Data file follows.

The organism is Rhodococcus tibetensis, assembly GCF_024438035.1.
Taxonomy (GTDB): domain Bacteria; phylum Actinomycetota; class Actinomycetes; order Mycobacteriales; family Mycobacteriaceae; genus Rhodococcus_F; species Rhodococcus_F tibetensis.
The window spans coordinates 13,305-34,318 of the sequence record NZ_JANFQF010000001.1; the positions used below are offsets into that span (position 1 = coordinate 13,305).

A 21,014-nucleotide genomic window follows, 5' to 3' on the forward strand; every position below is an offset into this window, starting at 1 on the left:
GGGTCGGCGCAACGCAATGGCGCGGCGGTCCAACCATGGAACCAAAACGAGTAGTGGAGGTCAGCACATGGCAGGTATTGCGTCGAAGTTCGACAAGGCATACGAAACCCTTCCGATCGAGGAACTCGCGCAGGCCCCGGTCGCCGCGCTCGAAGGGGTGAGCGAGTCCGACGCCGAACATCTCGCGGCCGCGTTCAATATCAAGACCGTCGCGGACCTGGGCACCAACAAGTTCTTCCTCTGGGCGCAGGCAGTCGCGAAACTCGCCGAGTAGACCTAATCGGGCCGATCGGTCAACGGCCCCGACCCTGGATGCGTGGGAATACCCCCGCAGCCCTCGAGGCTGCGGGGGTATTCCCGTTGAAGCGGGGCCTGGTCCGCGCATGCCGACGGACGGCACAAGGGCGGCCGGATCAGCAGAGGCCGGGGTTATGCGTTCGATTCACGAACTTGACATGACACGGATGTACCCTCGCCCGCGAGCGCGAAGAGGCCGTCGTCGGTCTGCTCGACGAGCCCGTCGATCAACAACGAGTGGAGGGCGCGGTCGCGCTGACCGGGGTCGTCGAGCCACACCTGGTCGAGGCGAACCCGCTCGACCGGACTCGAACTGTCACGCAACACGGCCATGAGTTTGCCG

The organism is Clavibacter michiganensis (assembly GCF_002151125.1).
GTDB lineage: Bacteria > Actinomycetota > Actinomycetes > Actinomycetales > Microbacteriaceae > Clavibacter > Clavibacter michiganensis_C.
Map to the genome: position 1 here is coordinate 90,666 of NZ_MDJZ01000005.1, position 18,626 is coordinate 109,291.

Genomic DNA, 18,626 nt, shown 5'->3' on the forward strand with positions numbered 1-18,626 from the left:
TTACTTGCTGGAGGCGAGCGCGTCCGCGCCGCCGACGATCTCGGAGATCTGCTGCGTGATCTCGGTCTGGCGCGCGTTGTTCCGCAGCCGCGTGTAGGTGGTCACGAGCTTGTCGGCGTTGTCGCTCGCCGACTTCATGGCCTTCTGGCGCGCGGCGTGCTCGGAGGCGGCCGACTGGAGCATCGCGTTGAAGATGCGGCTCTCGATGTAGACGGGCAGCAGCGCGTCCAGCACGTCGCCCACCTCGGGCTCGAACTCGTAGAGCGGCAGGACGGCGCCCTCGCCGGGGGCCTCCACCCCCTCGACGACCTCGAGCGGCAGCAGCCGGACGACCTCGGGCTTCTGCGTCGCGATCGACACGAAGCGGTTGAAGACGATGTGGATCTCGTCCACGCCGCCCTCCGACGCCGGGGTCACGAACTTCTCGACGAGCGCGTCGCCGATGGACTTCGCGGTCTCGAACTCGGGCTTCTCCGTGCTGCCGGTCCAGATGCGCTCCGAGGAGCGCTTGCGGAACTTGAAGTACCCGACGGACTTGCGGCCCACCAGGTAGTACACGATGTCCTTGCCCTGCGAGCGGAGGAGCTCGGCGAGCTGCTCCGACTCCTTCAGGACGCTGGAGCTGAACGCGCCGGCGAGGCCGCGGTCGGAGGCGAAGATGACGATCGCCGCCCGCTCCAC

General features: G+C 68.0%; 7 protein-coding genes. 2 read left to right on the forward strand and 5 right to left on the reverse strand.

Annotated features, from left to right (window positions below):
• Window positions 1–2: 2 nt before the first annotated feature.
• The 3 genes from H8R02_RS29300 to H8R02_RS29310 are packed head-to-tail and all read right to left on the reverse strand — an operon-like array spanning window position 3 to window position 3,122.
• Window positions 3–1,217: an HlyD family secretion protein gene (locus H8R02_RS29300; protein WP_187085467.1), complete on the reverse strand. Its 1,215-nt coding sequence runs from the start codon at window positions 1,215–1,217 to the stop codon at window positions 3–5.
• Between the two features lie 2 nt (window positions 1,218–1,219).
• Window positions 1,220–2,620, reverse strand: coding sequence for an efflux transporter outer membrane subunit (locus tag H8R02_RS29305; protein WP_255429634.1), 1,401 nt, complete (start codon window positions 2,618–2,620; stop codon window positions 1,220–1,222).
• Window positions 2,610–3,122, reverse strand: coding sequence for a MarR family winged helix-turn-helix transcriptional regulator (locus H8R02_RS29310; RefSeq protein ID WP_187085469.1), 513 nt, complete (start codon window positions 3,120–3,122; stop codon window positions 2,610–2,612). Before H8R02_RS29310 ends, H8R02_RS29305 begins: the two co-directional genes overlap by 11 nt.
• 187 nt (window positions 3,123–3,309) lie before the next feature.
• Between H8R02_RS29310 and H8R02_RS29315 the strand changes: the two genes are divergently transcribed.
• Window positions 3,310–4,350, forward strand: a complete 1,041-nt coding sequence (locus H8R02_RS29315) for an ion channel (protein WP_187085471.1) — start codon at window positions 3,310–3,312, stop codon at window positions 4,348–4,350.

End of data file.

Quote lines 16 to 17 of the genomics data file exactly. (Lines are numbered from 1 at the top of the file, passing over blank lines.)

• Between the two features lie 2 nt (window positions 1,218–1,219).
• Window positions 1,220–2,620, reverse strand: coding sequence for an efflux transporter outer membrane subunit (locus tag H8R02_RS29305; protein WP_255429634.1), 1,401 nt, complete (start codon window positions 2,618–2,620; stop codon window positions 1,220–1,222).